If you like your vampire films rare and bloody, then Stake Land is for you. Rare in that there isn’t a conventional fanged fiend in sight. And bloody because, well it’s simply awash in the stuff!
After his family have been wiped out by a particularly virulent strain of vampirism which is sweeping across America, turning the population into a horde of life draining, flesh tearing, animalistic fiends, Martin (Connor Paolo) is befriended (though perhaps that’s the wrong word as he hasn’t much choice considering the circumstances) by Mister (Nick Damici). This stranger, a ruthless and brutal hunter, appears to provide Martin’s only hope for survival, and the two wary compatriots set off through the backwoods and urban outskirts of America’s east coast, heading for the rumoured safety of the north.
There was something about old vampire films (and by old I mean pre-1980’s, with it’s glut of Fright Night (1985) prepubescent teenagers, old dark houses and abandoned Vamp (1986) inner-city alleyways, which quite frankly you deserved what you got if you entered), that was beautiful, poetic and almost pastoral. Forget the creatures themselves and the, let’s face it, basically inhuman and in some cases downright disgusting things they did to their victims (all be it in a sanitised, censored way). The settings and environments in which the story lines unfolded, were almost characters in themselves. Somehow open fields, deserted country lanes and remote woodlands or forested hills, were much more chilling than modern housing estates and the sprawls of urban America.
And this is what Stake Land goes back to, using the deserted byways and abandoned roads of backwoods America, to create the depressing, almost despairing gloom, which hovers over the main protagonists and film as a whole (this is definitely not the film to go and see if you want your spirits lifted). When the narrative does require the characters to enter towns (or what’s left of them), things aren’t much better. These areas, like so many in modern movies which try to imagine what the world would look like post apocalypse, are reminiscent of a bomb site, where anarchy has set in, and those that have survived live in communes, cut off from the outside, suspicious and hostile towards anyone who stumbles across their path.
But what of the other main characters in the film, the humans themselves? The central story revolves round Martin and Mister, and their journey to a supposedly safe area up north, which has managed to keep the vampire plague at bay. It is this theme which reminded me of that other blood sucking epic, Stephen King’s ‘Salem’s Lot‘, one of the few King tomes I have managed to read to the end. It’s depiction of two people brought together by a kindred hatred of the evil which they see as slowly taking over their world, is eerily similar to that of Stake Land, the main difference being that in ‘Salem’s Lot’ they are chasing the vampires, instead of running away from them. There are other similarities too, not least that both are set along America’s east coast and inland environs. In a similar way to King’s duo, you also find it hard to feel for Martin or Mister. By the very nature of their fight for survival they have become introverted loners, wary of everyone and everything, particularly in the case of Mister. You never really get beneath their skin, which makes it hard to have empathy with them on anything more than a superficial level.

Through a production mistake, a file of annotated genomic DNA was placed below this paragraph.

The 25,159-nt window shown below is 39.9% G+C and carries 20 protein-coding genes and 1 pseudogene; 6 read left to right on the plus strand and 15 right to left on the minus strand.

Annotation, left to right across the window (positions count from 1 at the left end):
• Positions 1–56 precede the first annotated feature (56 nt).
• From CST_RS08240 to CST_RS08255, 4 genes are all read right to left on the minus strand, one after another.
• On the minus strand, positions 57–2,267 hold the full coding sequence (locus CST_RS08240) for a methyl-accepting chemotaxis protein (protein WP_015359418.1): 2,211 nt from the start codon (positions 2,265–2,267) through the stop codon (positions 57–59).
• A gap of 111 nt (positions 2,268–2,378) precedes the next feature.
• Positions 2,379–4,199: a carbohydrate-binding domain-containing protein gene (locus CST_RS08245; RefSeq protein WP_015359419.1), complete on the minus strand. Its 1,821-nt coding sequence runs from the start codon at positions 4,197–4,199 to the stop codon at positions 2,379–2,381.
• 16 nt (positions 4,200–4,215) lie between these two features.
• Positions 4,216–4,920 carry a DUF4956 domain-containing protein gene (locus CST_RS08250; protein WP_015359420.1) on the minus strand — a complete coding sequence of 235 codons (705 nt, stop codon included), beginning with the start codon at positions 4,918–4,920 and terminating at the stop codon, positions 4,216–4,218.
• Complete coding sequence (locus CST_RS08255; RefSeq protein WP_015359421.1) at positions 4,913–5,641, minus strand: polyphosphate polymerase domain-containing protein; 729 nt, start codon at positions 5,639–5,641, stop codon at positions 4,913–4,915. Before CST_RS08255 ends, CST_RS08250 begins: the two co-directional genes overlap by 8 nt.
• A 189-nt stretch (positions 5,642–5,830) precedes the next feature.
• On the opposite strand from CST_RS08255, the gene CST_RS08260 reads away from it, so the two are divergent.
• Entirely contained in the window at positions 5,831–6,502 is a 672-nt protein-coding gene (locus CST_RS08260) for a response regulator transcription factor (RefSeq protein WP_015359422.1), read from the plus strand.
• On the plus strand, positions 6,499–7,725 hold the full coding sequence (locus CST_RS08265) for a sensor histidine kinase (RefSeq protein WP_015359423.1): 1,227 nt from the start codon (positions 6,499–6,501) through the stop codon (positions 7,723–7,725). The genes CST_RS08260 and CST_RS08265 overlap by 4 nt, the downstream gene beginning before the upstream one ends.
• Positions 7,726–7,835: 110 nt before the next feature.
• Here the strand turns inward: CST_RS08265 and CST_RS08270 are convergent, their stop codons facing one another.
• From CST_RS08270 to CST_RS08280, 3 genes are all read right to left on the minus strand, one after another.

Any colour that there is in their grey struggle for survival, is added by various unfortunates whom they happen across, both human and vampire, brief lovers, religious fanatics and cult following zealots. However these (on the whole) secondary characters, are there mainly to provide fodder for the increasingly gruesome ways of despatching them, and an excuse to let the blood flow. And boy does it flow!
Those of you who have read my writing before, will know that subtlety and atmosphere usually wins over in your face splatter. However even I enjoy slam, bam stomach churning, visuals now and again. Though Stake Land, uses suggestiveness and atmosphere to build the tension effectively, when it lays on the gore it does so in a no-holds-barred fashion seldom seen in today’s politically correct cinema. The film’s wonderfully tortured death scenes are so grimy and penetrating, that it’s hard to differentiate between the dirt and mud in which the poor victims of the vampiric pestilence wallow, and the blood which pumps from their wounds in visceral fountains. I don’t want to spoil one of the most original elements of the film, but suffice to say the remaining humans have discovered a new way to rid themselves of the undead. Forget stakes in the heart, decapitation and dousing with holy water, the only way to despatch the latest embodiment of haemoglobin sucking freaks is to literally sever the chord which connects them to humanity. As a result they’d be well advised not to turn their backs on any human hunter.
I mentioned earlier that this was not the film to go and see if you wanted your spirits lifted. Perhaps I was a little hasty in that prognosis. For Stake Land leaves the viewer with hope. Hope that there is still life in the old vampire movie corpse, and with teams like those behind this film, we might just be seeing its resurrection.